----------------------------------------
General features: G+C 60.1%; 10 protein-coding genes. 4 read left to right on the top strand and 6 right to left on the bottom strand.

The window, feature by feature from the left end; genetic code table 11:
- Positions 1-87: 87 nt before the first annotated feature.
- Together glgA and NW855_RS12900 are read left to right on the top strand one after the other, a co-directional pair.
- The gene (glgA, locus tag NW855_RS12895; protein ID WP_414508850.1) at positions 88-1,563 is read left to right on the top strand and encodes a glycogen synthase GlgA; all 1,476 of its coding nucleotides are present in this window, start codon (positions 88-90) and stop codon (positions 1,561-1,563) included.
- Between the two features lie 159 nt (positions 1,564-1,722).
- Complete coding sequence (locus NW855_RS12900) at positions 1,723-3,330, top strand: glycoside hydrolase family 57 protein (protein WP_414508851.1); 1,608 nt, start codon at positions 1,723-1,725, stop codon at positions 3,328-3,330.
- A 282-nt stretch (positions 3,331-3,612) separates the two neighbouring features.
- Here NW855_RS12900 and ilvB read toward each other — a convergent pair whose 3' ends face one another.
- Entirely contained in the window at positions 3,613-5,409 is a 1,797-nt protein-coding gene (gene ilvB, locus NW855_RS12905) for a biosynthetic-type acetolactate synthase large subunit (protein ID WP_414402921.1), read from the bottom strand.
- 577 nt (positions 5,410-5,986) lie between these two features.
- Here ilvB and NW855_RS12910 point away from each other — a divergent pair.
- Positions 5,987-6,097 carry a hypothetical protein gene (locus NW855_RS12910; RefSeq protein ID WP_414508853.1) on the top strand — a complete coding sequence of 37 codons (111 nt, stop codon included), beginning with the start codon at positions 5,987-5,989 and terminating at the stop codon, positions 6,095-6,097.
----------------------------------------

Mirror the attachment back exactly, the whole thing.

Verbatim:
General features: G+C 60.1%; 10 protein-coding genes. 4 read left to right on the top strand and 6 right to left on the bottom strand.

The window, feature by feature from the left end; genetic code table 11:
- Positions 1-87: 87 nt before the first annotated feature.
- Together glgA and NW855_RS12900 are read left to right on the top strand one after the other, a co-directional pair.
- The gene (glgA, locus tag NW855_RS12895; protein ID WP_414508850.1) at positions 88-1,563 is read left to right on the top strand and encodes a glycogen synthase GlgA; all 1,476 of its coding nucleotides are present in this window, start codon (positions 88-90) and stop codon (positions 1,561-1,563) included.
- Between the two features lie 159 nt (positions 1,564-1,722).
- Complete coding sequence (locus NW855_RS12900) at positions 1,723-3,330, top strand: glycoside hydrolase family 57 protein (protein WP_414508851.1); 1,608 nt, start codon at positions 1,723-1,725, stop codon at positions 3,328-3,330.
- A 282-nt stretch (positions 3,331-3,612) separates the two neighbouring features.
- Here NW855_RS12900 and ilvB read toward each other — a convergent pair whose 3' ends face one another.
- Entirely contained in the window at positions 3,613-5,409 is a 1,797-nt protein-coding gene (gene ilvB, locus NW855_RS12905) for a biosynthetic-type acetolactate synthase large subunit (protein ID WP_414402921.1), read from the bottom strand.
- 577 nt (positions 5,410-5,986) lie between these two features.
- Here ilvB and NW855_RS12910 point away from each other — a divergent pair.
- Positions 5,987-6,097 carry a hypothetical protein gene (locus NW855_RS12910; RefSeq protein ID WP_414508853.1) on the top strand — a complete coding sequence of 37 codons (111 nt, stop codon included), beginning with the start codon at positions 5,987-5,989 and terminating at the stop codon, positions 6,095-6,097.